Alley Greening as an Environmental Justice Strategy One innovative strategy starting to gain currency among cities, including Chicago, Baltimore, Vancouver, and Los Angeles, is to “green” long-neglected back alleys to enhance access to urban park and playspace, achieve public health goals, and increase urban sustainability. Alleys are a significant but typically overlooked public infrastructure resource of the urban landscape—they are classic examples of “terrain vague.” In the city of Chicago, for example, there are approximately 1,900 miles of alleys, comprising more than 3,500 acres. The city of Los Angeles has an estimated 12,309 alley blocks, a network of more than 930 linear miles, or approximately 1,998 acres, while Baltimore’s alley network encompasses over 600 linear miles. This represents a sizable underutilized urban land resource, particularly for those neighborhoods that suffer from park poverty.
Why are alleys so neglected? For more than two thousand years, alleys have been a feature in urban design, serving as spaces for neighbors to interact, as access points for infrastructure services, and for a variety of other purposes. In the U.S., alleys fell into disfavor in the late-nineteenth century, because they were often seen as dangerous, unhealthy places. By the 1930s, federal housing policy officially disallowed alleys, and urban design and municipal services evolved to focus attention on front yards.
But revitalizing alleys as a means to provide social and green infrastructure for urban areas has great potential. Green alleys can provide a variety of ecological services, such as urban rainwater management through runoff filtration, groundwater recharge, heat island reduction, wildlife habitat, and urban forest cover. As safe, attractive, usable social spaces, converted alleys can help renew neighborhoods by fostering increased visibility and use of previously underutilized, feared spaces. And they can provide park and recreational space for park-poor neighborhoods.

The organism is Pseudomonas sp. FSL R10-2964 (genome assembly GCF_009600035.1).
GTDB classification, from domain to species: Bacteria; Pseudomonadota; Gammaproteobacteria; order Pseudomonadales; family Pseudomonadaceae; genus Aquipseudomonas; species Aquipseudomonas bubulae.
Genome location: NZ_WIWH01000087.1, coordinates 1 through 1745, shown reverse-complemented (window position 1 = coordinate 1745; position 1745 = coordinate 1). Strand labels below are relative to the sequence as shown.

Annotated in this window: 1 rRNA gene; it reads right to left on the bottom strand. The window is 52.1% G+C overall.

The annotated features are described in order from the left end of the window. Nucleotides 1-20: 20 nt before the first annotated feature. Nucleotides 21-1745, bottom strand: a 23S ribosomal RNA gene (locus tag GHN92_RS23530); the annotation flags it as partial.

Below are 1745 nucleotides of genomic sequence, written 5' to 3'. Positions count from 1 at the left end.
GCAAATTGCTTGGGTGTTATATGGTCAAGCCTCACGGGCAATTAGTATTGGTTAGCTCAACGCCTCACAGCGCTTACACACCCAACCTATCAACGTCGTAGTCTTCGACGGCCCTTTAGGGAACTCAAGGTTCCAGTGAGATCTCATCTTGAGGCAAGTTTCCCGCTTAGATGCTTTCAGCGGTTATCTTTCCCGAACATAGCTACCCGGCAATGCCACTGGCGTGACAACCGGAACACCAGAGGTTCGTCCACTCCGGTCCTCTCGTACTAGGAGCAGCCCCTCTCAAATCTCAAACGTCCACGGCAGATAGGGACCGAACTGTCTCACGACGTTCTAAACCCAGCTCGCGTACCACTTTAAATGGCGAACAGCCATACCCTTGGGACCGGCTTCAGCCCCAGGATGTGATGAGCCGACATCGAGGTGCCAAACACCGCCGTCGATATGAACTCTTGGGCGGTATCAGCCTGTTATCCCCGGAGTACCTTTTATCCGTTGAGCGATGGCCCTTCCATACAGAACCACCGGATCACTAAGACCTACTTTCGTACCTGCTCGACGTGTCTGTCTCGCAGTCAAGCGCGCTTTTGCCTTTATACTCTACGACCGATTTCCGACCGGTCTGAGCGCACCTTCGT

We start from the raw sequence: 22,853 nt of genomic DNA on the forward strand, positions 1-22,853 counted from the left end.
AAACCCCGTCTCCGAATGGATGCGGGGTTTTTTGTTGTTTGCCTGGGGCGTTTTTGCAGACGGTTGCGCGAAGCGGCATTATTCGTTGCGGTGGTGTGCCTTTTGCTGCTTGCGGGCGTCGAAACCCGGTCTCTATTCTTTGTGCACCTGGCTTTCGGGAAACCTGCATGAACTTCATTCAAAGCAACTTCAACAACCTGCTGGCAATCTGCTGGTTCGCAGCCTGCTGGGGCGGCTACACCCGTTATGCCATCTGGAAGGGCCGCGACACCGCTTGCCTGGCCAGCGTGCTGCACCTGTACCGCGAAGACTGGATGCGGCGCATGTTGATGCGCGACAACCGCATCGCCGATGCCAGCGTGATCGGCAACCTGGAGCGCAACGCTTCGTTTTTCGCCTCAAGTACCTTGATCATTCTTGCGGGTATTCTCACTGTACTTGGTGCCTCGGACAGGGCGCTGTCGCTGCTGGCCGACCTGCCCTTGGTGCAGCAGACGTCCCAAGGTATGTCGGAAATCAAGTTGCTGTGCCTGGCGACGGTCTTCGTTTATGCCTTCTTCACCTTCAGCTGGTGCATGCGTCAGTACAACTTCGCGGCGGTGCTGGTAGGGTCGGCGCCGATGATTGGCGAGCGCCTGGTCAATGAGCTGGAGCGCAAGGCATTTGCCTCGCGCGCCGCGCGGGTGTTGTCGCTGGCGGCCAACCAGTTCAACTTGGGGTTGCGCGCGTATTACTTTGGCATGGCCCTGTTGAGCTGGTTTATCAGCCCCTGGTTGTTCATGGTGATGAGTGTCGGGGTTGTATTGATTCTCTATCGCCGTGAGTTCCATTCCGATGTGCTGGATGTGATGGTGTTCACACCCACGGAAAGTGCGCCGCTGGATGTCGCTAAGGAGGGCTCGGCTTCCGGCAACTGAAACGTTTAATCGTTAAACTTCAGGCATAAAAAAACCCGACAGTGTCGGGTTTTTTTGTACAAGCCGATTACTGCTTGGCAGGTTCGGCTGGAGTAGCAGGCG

A detailed study of alleys in Los Angeles that I conducted with Josh Newell, Mona Seymour, Jennifer Mapes, Kim Reynolds, and Hilary Bradbury, provided the empirical data and policy design necessary to transform alleys into green urban infrastructure. The central question was: What if the city’s 930 miles of alleys were transformed from ambiguous spaces into valued places? Alleys are widely but unevenly distributed across the city, with alley density (alleys per square mile) being much higher in older communities in South LA and the South Bay, than in West LA or the San Fernando Valley (see table opposite).
An "active" alley designed for walking and play can transform the urban fabric,
images courtesy of Ahbe Landscape Architects
To highlight possibilities, one particularly park-poor, low-income community in South Los Angeles with a dense alley network was studied as a hypothetical planning scenario.
A low-income community of almost 60,000 Latino and African-American residents, this part of South Los Angeles is characterized by older single family and multifamily housing. Obesity and related chronic disease rates are high, and so are rates of failure in the State of California body composition test of school children in grades 5–12, highlighting the future health risks facing this community’s children and youth.
Park poverty is severe here; the community has just three parks (22 acres), roughly one park acre for every 2,593 persons. Yet this park-starved area is alley rich, with 577 alley segments or 160 alleys per square mile, almost eight times the city average. With 40.12 linear miles, the area of this network is approximately 87.5 acres, or more than four times the community’s existing parkland. Converting these alleys into greenspace would dramatically reduce park congestion or “pressure” to roughly 528 people per park acre. Although this is still much higher than the citywide average, and not all alley space could literally become parkland, an alley conversion strategy would still entail a radical reduction in park poverty.
In such contexts, the alley network is a significant untapped public resource. Redesigned in simple, cost-effective ways, safe, clean and green alleys could facilitate walking and informal recreational use via the provision of micro-exercise equipment sites, park benches, swings, and other infrastructure for local residents.
The extent of residual urban land varies widely from city to city. Few studies have systematically considered how such parcels could be aggregated and reconceptualized as green infrastructure that might simultaneously address environmental injustices in the distribution of places to play. Yet the days of expansive single-purpose suburban-style parks and playfields may be over. Environmental designers can create alternative, multi-benefit networks of urban greenspace and, in so doing, promote social and environmental justice in the city.